Category: Lew Rockwell

Lew Rockwell on the "Great Fakeroo Recovery"

A year ago this month, the whole country was in agreement that we had been living an illusion for the previous ten years and that the prosperity we thought we were enjoying was not sustainable. There was no dissent on this point. Even Obama admitted it. Today, the illusion is even more egregious than it was, and yet people are once again embracing it as if it will not end.

The policy response to the downturn has been one of the most short-sighted and economically irrational in the entire history of mankind. Why did they do it? It’s all about the politics of the short term. The entire economic structure has been phonied up in order to make a success of the Obama cult. This is the driving motivation, alongside the obvious desire on the part of financial and banking bigshots for a bailout.

~ Lew Rockwell, “The Great Fakeroo Recover,” LewRockwell.com, September 9, 2009

Comment: As my partner, Bill Laggner, wrote recently, “Everyone sits at the bailout trough in American finance.” 90% of the investment industry is still living in the delusional world of 1982-2007 in which every downturn was arrested by Fed intervention, markets quickly recovered to new heights, and second-guessing the financial meddlers meant career suicide. An inflection point has been reached. The rules have changed. Economic gravity has reasserted itself.

Austrian economics celebrates 25 year anniversary of its rebirth

We just returned from a weekend in NYC, taking the pulse of the Ron Paul campaign and the intellectual movement that spawned it – Austrian economics. The seeds of this movement were planted by Lew Rockwell 25 years ago when he founded the Ludwig von Mises Institute. Joining Rockwell at the beginning were Ron Paul, Mises’ greatest student – Brooklyn-born Murray Rothbard, and Mises’ widow Margit. Margit gave her blessing to the Institute as long as Rockwell promised to dedicate the rest of his life to the cause.

Through serendipity, I discovered the ideas of the Austrian school 18 years ago after watching Lew Rockwell defend Exxon in the Valdez oil spill on CNN’s “Crossfire.” Not too long after, Forbes ran articles about Rothbard and Friedrich Hayek, another of Mises’s students who received the Nobel Prize in 1974. The Austrian movement has grown exponentially since, reaching the mainstream financial press and either heavily influencing or providing the intellectual anchor for such independent financial thinkers as Jim Grant, Bill Fleckenstein, Paul Kasriel, Fred Hickey, Marc Faber and Fortune’s Peter Eavis.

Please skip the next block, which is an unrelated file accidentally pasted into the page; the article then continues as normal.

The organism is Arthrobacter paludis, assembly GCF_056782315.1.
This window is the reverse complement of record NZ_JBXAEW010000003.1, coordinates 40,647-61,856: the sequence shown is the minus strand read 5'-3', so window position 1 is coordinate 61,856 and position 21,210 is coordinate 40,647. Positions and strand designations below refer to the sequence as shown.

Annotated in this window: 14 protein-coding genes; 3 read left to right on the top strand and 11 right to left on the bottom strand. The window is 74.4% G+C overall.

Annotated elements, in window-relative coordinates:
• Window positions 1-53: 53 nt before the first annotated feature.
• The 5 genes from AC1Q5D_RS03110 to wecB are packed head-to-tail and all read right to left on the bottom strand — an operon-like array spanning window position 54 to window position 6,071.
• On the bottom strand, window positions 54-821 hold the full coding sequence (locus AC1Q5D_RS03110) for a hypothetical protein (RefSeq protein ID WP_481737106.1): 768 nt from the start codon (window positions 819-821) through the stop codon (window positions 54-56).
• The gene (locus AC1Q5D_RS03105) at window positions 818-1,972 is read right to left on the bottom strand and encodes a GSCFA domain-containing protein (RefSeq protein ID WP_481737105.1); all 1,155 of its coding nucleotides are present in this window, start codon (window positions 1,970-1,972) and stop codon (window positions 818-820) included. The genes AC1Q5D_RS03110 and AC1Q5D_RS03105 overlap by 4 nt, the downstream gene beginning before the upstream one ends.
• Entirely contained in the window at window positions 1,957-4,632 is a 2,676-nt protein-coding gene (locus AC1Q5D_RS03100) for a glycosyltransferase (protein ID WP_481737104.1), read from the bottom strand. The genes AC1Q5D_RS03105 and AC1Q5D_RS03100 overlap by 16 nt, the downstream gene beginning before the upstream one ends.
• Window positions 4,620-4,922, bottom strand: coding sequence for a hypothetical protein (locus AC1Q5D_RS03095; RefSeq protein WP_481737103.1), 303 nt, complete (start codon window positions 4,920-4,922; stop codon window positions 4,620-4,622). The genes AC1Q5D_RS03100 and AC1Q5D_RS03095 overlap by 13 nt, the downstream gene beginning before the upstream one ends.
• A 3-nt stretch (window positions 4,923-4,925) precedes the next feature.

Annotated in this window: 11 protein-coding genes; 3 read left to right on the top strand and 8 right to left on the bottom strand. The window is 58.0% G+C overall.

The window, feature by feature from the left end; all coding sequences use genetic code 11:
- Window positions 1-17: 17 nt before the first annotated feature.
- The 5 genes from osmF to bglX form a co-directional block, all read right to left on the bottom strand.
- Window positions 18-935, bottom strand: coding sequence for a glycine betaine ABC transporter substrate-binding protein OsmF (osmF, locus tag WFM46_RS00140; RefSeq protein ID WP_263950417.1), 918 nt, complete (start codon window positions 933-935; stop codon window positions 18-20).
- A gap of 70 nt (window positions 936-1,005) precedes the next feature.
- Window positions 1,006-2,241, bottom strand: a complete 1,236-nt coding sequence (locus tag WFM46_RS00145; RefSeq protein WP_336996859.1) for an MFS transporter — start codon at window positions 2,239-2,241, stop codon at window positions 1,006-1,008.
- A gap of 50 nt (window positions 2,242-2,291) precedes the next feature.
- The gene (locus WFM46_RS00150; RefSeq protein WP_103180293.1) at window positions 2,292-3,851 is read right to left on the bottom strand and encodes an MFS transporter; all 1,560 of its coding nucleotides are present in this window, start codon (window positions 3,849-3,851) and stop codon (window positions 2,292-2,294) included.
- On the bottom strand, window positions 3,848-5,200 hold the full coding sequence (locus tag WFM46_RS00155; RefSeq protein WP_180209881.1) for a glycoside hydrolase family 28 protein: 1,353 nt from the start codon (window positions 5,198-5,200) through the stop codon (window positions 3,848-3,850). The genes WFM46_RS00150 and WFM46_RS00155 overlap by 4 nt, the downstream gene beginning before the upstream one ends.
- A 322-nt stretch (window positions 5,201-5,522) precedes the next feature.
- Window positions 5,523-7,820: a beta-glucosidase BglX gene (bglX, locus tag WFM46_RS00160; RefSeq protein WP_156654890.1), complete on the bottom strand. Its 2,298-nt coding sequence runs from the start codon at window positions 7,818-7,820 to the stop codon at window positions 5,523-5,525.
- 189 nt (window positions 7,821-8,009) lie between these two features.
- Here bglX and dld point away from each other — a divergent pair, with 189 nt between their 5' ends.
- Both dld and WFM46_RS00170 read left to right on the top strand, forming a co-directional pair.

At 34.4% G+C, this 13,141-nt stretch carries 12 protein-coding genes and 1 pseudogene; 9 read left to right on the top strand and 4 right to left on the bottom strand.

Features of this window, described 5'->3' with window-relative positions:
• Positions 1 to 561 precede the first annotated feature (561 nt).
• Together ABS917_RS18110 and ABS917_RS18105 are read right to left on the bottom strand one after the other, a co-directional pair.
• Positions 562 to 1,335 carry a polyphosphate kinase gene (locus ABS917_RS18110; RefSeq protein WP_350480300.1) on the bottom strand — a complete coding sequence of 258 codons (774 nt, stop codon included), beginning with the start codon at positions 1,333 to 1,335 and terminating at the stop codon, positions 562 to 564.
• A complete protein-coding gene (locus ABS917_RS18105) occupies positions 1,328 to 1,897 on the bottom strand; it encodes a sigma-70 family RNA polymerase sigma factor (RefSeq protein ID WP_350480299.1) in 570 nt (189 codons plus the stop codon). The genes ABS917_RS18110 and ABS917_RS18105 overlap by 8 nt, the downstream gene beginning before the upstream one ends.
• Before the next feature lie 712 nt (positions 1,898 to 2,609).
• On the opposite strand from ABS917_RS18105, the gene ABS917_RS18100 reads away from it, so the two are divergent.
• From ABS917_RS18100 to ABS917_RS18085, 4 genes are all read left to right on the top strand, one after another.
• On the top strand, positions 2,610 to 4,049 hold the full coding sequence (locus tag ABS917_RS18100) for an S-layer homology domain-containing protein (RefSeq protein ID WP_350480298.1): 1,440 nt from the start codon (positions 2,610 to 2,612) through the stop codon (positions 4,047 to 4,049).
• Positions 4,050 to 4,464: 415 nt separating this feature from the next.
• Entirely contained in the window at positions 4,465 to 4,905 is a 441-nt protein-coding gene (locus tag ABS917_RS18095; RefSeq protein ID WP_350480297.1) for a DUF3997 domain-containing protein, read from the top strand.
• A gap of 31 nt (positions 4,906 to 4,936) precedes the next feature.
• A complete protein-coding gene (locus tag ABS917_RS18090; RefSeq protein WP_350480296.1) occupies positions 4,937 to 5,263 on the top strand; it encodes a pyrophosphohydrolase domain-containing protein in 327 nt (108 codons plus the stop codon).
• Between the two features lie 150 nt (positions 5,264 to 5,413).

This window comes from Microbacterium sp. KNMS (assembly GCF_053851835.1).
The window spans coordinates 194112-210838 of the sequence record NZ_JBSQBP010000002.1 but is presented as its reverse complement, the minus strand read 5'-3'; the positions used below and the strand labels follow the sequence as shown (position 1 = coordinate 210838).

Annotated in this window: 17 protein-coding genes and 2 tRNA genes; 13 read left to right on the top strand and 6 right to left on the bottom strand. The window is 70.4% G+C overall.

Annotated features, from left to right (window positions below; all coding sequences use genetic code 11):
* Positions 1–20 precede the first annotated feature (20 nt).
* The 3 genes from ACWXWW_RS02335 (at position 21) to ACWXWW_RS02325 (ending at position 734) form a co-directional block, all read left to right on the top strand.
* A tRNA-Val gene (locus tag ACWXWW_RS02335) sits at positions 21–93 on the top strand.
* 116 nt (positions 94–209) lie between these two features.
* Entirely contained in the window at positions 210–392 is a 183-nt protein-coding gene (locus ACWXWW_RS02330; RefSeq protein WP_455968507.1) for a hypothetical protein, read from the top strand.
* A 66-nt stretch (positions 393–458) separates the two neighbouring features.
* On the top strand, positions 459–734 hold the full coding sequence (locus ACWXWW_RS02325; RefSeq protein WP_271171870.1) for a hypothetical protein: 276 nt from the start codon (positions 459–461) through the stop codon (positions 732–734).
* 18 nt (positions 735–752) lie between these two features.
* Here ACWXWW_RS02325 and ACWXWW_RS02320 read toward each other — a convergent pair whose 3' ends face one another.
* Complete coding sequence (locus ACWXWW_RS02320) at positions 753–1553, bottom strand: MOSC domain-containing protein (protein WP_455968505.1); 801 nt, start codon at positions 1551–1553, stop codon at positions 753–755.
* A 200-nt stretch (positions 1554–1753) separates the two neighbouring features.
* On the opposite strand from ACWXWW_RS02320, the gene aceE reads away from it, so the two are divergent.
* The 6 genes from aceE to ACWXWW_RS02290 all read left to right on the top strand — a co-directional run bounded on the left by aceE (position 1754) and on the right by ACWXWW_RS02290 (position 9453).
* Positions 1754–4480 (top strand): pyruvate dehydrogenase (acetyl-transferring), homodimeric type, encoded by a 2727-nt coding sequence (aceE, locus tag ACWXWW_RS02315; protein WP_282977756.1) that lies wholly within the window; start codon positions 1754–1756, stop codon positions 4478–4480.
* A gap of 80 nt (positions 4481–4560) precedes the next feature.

The Mises Institute has always believed ideas matter and that an intellectual shift must take place before a political shift. In his lunch talk, Ron Paul believed the success of the campaign was a sign the seeds planted over the past 25 years were bearing fruit.

Probably the most obvious takeaway from this weekend was the number of bright young people involved, whether the large number of volunteers in the Paul campaign or those attending the conference.

The Paul campaign is across-the-board anti-state, which explains the cold shoulder he’s gotten from the mainstream media. Online, he is by far the most effective of the Republican candidates. In fact, the online response to the CNBC debate shows him winning in a landslide.

His message has been consistent on three fronts: individual liberty, free markets, and anti-imperialism. The failure in Iraq and encroachments on civil liberties with the passage of the Patriot Act have helped. So has the growth of the internet which opened decentralized information channels. If the credit bubble continues to unwind and the economy worsens, his economic message (anti-Fed, anti-Wall Street, anti-tax, anti-spending) will gain further credibility. Ron Paul is an unusual mix of populism with a sound economic foundation which has the MSM baffled. He is Scrooge while the other candidates play Santa Claus. Incredibly, when he speaks to college students he gets the most applause when criticizing the Fed! Students will even burn dollar bills. Bizarre – a politician who actually knows something about money and banking, and isn’t afraid to talk about it. When critics tell him these issues are too complex for the average person, he responds, “how difficult is it to understand counterfeiting?”

The big story here is the Austrian movement and the dedication of one man – Lew Rockwell – to its revival. As state intervention in the economy fails over the next decade, stock in the Austrian school will only go higher… much higher.

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